Archaeologists Search for First Settlement in Seyðisfjörður Skip to content
Photo: Screenshot RÚV.

Archaeologists Search for First Settlement in Seyðisfjörður

An archaeological dig is currently underway in Seyðisfjörður, East Iceland, where researchers hope to find dwellings built by the the fjord’s first settlers. RÚV reports that the excavation is centred in an area where the first settlers were often beset by mudslides and avalanches, as current residents are indeed still today.

One of the deadliest avalanches in Icelandic history occurred at Mt. Bjólfur in Seyðisfjörður in 1885. Twenty-four people lost their lives in the event. Avalanche guards are currently being erected on the mountain, but first, researchers are examining the area for archaeological remains that could well date back to the settlement era. A previous investigation in 1998 gave archaeologists reason to believe that there might be artefacts or ruins buried there.

Screenshot RÚV

Mudslide before 1477

More than 20 exploratory trenches have been dug in Seyðisfjörður this summer in search of these ancient settlements. These trenches show clear traces of a great mudslide that fell atop human habitations. By analysing the tephra layers, archaeologists have been able to determine that the mudslide occurred sometime after 1362 but before 1477. Employees of the Icelandic Met Office had discovered evidence of this historical landslide in 2018, but it’s only now clear how big it actually was.

“It seems to have been at least 250 metres [820 ft] and in the thickest spots, it’s at least a metre [3 ft] and there are big boulders in it,” explained Rannveig Þórhallsdóttir, the archaeologist who is overseeing the dig. “It’s remarkable, you can really picture the natural disaster that occurred here. And it seems to be on top of a human habitation, so that’s really interesting. We’ve also found three buildings that we’ll excavate next summer. We’re curious to see whether we’ll find evidence of the first settlement in Seyðisfjörður, but all signs point to us doing so.”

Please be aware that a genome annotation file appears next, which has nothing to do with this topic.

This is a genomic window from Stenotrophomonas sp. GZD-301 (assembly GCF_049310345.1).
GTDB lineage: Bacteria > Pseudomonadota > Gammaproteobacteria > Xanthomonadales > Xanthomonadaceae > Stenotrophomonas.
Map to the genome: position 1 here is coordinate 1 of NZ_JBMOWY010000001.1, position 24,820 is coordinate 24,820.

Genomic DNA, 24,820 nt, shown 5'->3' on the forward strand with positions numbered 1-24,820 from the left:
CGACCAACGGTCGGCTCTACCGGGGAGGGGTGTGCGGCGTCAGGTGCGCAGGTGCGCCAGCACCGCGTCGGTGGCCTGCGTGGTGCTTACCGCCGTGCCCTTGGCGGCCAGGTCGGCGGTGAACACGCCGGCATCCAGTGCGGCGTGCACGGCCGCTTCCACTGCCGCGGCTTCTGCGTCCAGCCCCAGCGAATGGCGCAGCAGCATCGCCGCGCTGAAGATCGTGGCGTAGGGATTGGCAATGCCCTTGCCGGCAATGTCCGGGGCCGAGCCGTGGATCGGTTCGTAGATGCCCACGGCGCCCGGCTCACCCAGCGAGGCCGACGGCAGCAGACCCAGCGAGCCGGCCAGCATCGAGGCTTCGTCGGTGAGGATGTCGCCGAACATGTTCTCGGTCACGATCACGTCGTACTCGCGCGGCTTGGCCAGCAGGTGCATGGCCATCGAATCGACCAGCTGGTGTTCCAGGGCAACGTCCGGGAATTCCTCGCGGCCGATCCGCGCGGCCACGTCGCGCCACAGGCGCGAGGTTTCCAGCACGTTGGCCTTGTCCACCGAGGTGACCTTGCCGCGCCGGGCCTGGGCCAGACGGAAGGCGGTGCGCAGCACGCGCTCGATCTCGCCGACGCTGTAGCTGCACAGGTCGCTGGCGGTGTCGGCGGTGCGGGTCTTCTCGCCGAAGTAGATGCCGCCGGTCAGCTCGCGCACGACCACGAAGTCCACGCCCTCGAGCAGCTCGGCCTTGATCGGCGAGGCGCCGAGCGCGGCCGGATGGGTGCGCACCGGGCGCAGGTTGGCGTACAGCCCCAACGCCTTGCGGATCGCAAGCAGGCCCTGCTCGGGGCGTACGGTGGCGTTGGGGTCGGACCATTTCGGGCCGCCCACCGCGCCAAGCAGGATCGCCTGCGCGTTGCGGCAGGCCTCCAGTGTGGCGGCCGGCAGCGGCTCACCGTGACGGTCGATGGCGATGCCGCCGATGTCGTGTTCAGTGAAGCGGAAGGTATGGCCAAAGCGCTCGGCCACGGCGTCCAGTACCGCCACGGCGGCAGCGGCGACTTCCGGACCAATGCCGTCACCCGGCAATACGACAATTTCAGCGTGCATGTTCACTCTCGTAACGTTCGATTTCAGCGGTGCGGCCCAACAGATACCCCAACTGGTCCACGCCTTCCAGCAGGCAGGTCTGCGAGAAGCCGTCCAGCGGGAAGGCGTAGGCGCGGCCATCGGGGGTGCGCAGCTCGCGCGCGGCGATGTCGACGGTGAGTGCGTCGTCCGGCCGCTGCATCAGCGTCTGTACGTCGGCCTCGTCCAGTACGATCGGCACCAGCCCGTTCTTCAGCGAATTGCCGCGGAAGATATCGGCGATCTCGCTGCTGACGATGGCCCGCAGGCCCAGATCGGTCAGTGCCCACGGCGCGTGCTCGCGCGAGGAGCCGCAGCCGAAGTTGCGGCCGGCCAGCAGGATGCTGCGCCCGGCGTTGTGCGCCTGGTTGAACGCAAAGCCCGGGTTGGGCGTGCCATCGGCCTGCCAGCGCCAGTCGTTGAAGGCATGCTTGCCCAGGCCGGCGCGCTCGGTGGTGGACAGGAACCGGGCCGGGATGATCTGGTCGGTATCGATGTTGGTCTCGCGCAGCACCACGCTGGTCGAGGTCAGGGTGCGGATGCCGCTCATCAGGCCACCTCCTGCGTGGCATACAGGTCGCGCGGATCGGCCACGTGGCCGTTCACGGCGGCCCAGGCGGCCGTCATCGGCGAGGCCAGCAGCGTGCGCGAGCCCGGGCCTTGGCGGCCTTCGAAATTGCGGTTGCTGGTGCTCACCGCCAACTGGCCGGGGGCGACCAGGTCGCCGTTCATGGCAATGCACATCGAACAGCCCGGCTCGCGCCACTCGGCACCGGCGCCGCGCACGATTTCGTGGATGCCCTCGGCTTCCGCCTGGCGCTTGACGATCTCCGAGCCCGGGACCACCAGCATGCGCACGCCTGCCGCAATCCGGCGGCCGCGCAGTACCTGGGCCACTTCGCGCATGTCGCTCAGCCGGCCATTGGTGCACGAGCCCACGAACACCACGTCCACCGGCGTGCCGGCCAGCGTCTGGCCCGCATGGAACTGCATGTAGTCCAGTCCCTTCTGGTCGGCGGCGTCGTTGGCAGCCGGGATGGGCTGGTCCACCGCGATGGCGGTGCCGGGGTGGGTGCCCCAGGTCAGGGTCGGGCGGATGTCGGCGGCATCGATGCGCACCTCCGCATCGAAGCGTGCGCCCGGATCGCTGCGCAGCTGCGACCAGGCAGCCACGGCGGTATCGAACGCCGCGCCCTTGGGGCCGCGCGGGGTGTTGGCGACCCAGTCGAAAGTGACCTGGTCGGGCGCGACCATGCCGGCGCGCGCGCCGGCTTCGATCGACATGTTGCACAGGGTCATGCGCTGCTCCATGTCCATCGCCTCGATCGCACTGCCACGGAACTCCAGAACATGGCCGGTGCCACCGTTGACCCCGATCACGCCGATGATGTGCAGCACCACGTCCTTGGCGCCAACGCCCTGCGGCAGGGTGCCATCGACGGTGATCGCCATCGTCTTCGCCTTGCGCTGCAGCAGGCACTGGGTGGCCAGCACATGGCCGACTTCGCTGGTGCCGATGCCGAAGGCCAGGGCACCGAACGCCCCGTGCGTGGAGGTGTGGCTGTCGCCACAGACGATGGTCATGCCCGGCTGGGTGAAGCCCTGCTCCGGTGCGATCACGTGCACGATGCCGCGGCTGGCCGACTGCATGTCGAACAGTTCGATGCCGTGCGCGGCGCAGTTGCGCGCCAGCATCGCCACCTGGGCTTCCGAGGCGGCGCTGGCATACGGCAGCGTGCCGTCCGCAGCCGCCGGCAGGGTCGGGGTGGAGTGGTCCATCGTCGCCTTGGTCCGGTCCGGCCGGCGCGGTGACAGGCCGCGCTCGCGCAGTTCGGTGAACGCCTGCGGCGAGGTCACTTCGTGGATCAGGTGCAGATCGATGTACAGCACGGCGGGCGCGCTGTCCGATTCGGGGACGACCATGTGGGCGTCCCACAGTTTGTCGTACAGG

Two of the buildings are near Fjörður, a settlement era farm, while the third is in the northern part of the area. Preliminary results from tephra analyses done on-site indicate that the buildings could have been built either between 940 and 1160, or at least before 1477. Human habitations that might date back to the 12th century have also been found at a depth of 110 cm [3 ft] under a mudslide in nearby hayfields.

Modern lessons

Evidence of a large avalanche has also been found. “A lot of people died in that avalanche and houses collapsed,” continued Rannveig. “One of the houses we’ll examine next summer [collapsed], but the stone walls remain. The woodwork [collapsed], but people in that house survived. So to some extent, we’re also examining traces of the avalanche of 1885 and the effect it had on the settlement.”

Rannveig sees a lesson for the modern era in the archaeological dig. “It’s great that three large avalanche guards are being erected above Seyðisfjörður precisely because we’re can see in black and white how important it is that we protect the places we live.”


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